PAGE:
'Lost in Goma'  Photographs Commemorating the 25th Anniversary of the Rwandan Genocide

These photographs were made in the immediate aftermath of the Rwandan genocide in the border town of Goma, eastern Congo. 

The génocidaires of the Interahamwe ("Those Who Attack Together"), seeing that their reign of murder was at an end, fled across the frontier hiding among an estimated 2,000,000 refugees. 

The refugee camp at Goma (Kibumba) was located on a volcanic plateau and a devastating cholera epidemic struck within days. People died in their tens of thousands. Most were left at the side of the road and they were eventually bulldozed into mass graves.

I have no doubt that some of the people, including children, in these pictures played some part in the genocide. But mostly these are photographs of innocent civilians caught in the middle.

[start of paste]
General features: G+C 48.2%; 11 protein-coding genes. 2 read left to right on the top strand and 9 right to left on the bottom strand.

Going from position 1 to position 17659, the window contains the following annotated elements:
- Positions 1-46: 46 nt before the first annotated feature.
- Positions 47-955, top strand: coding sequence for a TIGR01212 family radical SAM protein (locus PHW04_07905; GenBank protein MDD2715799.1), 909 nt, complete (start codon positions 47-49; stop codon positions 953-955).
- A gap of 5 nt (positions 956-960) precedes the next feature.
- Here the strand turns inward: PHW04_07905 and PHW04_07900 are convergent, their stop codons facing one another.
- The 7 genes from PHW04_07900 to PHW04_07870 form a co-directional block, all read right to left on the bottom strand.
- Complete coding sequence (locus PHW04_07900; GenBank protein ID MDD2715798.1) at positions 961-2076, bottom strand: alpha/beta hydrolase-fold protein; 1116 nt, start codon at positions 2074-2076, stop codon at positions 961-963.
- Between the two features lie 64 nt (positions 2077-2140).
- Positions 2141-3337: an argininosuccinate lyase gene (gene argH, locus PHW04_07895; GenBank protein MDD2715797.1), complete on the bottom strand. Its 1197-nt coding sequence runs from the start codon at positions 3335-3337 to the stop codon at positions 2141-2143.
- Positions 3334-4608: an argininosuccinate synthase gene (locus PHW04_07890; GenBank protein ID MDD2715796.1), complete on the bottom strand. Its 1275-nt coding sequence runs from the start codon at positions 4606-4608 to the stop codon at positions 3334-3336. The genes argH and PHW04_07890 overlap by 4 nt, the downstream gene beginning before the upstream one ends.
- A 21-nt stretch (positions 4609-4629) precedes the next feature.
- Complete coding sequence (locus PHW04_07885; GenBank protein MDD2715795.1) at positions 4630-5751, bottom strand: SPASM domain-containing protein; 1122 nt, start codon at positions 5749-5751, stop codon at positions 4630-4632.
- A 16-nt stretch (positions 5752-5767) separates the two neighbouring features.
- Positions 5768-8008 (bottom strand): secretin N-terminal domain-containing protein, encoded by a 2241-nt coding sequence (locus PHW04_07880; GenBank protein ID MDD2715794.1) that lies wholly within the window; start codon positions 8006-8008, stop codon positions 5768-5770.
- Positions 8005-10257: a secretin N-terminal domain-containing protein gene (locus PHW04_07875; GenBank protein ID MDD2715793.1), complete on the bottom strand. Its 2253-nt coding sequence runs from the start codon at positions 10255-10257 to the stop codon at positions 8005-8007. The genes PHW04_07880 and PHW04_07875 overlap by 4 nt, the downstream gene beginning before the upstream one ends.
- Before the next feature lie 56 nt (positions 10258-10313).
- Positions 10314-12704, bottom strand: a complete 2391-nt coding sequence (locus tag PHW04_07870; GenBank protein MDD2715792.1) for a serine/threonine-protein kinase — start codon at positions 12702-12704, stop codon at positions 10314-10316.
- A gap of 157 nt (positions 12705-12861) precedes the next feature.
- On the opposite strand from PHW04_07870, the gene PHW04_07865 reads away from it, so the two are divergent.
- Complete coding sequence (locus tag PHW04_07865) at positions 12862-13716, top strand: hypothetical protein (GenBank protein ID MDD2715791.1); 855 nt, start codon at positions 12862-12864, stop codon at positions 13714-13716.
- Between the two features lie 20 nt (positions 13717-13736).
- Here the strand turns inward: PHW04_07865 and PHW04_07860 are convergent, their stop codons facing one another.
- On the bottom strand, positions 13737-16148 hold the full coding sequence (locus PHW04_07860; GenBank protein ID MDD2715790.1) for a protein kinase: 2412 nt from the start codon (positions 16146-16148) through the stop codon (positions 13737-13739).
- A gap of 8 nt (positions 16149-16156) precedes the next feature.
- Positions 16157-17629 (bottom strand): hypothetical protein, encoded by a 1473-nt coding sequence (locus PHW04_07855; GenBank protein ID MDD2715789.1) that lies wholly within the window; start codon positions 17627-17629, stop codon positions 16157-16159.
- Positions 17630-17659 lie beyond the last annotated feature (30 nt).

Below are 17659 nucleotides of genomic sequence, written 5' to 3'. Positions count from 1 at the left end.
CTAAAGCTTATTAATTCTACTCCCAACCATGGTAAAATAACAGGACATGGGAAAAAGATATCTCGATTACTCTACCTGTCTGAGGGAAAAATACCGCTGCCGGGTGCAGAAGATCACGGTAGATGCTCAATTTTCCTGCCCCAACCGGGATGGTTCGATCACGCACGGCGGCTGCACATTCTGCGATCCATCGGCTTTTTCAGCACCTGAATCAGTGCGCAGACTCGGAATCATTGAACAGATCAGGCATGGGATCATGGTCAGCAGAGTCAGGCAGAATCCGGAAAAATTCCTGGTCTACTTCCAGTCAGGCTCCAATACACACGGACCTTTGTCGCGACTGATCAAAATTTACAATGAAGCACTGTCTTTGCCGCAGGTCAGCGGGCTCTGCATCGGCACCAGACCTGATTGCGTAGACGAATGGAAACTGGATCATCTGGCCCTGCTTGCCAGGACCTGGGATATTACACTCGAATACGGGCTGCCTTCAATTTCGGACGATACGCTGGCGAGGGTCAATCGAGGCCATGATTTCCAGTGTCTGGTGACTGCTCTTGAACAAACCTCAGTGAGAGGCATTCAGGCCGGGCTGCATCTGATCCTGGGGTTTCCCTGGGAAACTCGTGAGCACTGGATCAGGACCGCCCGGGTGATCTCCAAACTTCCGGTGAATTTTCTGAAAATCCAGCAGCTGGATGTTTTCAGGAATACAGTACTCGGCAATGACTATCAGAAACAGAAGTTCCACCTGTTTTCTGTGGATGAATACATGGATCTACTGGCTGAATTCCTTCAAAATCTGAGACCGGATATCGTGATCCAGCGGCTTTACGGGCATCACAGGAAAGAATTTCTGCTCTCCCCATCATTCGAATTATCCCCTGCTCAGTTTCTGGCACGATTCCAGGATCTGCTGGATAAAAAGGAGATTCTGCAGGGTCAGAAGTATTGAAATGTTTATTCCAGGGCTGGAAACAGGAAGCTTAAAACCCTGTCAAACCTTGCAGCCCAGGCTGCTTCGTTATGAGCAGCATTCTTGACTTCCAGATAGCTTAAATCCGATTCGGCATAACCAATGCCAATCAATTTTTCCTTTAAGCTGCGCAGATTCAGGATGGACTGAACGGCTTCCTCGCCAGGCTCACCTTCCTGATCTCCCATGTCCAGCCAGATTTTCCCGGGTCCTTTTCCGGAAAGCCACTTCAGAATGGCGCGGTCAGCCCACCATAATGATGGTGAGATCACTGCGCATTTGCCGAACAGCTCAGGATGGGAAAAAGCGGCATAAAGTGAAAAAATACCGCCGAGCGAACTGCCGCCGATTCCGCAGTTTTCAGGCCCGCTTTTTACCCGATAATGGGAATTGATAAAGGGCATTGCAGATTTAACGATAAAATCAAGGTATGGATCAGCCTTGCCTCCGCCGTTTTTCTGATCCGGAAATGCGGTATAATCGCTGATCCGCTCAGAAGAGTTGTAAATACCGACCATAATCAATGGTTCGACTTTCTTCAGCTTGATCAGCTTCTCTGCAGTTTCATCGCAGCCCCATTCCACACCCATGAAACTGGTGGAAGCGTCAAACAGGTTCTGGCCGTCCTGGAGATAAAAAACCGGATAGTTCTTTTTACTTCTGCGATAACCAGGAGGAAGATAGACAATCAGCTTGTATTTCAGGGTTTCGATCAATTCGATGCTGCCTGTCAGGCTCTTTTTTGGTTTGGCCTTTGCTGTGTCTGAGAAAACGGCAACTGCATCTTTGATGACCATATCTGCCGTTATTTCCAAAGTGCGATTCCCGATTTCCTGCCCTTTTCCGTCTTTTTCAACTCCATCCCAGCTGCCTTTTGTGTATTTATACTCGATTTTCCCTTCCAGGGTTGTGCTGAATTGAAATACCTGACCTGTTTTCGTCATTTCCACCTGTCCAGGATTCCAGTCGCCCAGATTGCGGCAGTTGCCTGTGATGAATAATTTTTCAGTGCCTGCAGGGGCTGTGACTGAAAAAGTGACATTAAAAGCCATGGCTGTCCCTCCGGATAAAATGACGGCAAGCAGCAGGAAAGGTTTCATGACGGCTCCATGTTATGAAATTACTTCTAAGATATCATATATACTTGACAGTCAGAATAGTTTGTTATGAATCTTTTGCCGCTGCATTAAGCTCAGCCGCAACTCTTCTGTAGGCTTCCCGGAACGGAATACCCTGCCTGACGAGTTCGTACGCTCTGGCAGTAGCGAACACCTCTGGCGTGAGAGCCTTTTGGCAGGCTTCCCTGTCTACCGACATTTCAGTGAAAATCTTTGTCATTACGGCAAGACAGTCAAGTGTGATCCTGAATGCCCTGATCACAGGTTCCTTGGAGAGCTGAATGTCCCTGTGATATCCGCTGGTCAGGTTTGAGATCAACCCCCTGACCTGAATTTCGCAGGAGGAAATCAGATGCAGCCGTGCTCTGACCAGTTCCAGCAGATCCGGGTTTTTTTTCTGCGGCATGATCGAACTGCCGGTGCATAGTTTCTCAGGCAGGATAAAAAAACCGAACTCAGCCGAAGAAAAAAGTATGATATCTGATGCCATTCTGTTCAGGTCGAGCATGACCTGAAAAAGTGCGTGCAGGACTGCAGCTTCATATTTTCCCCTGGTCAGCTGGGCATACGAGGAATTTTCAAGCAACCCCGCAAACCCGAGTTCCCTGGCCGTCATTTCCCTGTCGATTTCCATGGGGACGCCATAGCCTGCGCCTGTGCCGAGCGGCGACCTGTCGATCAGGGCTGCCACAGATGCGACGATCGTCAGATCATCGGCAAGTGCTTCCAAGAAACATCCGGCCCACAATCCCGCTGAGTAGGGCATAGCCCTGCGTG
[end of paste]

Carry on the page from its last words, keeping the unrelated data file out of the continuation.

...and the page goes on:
Captioning these pictures to try and make sense of it all strikes me as both pointless and disrespectful; that any words used diminishes the enormity of their experience. Is it necessary to tell you that this a picture is of a 'dead child' or that is a 'mass grave'? The point is that they died anonymously and without ceremony or hope. 

The pictures are shown in the order that I shot them, more or less.

Back then, my hands trembled for the first couple of days, but hiding behind my camera, I made myself shoot and compose and breathe,

over and over, and told myself to deal with it later. Twenty five years later and it still occupies my mind every day. 
 

These pictures are dedicated to my comrades with the Irish emergency n.g.o GOAL who responded so quickly and so selflessly to this most appalling of human tragedies. They are dedicated to the people we tried to help and to the poor, lost survivors. They are dedicated to the dead.

Pádraig Grant on Instagram

Address:  The Pádraig Grant Gallery, The Annexe, John's Gate Street, Wexford, Ireland +353 (0)87 2866 466

All Images on this website are the copyright property of the photographer, Pádraig Grant, and may only be used with  written permission.